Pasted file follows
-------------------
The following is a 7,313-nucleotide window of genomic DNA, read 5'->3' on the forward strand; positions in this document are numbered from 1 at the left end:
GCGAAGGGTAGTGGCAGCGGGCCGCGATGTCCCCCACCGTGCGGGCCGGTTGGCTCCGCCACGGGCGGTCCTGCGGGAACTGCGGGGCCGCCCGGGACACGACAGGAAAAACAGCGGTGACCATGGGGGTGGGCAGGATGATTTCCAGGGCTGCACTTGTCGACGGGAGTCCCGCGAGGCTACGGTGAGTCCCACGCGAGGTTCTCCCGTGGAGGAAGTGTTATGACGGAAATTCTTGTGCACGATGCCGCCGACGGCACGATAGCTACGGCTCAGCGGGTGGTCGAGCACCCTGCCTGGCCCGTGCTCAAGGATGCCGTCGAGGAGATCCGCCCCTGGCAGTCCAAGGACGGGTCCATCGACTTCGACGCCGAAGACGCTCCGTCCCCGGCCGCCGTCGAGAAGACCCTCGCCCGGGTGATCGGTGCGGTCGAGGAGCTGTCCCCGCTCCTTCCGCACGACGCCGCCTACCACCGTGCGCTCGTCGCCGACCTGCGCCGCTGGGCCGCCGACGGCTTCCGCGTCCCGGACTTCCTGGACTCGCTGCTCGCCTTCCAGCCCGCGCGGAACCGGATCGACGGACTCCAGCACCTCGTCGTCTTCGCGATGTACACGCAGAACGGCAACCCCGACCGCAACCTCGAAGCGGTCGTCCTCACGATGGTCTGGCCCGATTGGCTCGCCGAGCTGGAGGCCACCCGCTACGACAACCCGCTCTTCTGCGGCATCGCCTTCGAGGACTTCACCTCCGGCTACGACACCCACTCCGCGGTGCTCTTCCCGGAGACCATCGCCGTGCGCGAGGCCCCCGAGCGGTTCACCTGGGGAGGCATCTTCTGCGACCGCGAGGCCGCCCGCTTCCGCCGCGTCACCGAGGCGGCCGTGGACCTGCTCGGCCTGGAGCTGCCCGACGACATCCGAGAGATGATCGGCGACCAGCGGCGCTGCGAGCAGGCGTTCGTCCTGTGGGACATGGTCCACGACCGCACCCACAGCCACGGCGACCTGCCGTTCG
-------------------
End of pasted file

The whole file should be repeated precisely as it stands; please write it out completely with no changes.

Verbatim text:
The following is a 7,313-nucleotide window of genomic DNA, read 5'->3' on the forward strand; positions in this document are numbered from 1 at the left end:
GCGAAGGGTAGTGGCAGCGGGCCGCGATGTCCCCCACCGTGCGGGCCGGTTGGCTCCGCCACGGGCGGTCCTGCGGGAACTGCGGGGCCGCCCGGGACACGACAGGAAAAACAGCGGTGACCATGGGGGTGGGCAGGATGATTTCCAGGGCTGCACTTGTCGACGGGAGTCCCGCGAGGCTACGGTGAGTCCCACGCGAGGTTCTCCCGTGGAGGAAGTGTTATGACGGAAATTCTTGTGCACGATGCCGCCGACGGCACGATAGCTACGGCTCAGCGGGTGGTCGAGCACCCTGCCTGGCCCGTGCTCAAGGATGCCGTCGAGGAGATCCGCCCCTGGCAGTCCAAGGACGGGTCCATCGACTTCGACGCCGAAGACGCTCCGTCCCCGGCCGCCGTCGAGAAGACCCTCGCCCGGGTGATCGGTGCGGTCGAGGAGCTGTCCCCGCTCCTTCCGCACGACGCCGCCTACCACCGTGCGCTCGTCGCCGACCTGCGCCGCTGGGCCGCCGACGGCTTCCGCGTCCCGGACTTCCTGGACTCGCTGCTCGCCTTCCAGCCCGCGCGGAACCGGATCGACGGACTCCAGCACCTCGTCGTCTTCGCGATGTACACGCAGAACGGCAACCCCGACCGCAACCTCGAAGCGGTCGTCCTCACGATGGTCTGGCCCGATTGGCTCGCCGAGCTGGAGGCCACCCGCTACGACAACCCGCTCTTCTGCGGCATCGCCTTCGAGGACTTCACCTCCGGCTACGACACCCACTCCGCGGTGCTCTTCCCGGAGACCATCGCCGTGCGCGAGGCCCCCGAGCGGTTCACCTGGGGAGGCATCTTCTGCGACCGCGAGGCCGCCCGCTTCCGCCGCGTCACCGAGGCGGCCGTGGACCTGCTCGGCCTGGAGCTGCCCGACGACATCCGAGAGATGATCGGCGACCAGCGGCGCTGCGAGCAGGCGTTCGTCCTGTGGGACATGGTCCACGACCGCACCCACAGCCACGGCGACCTGCCGTTCG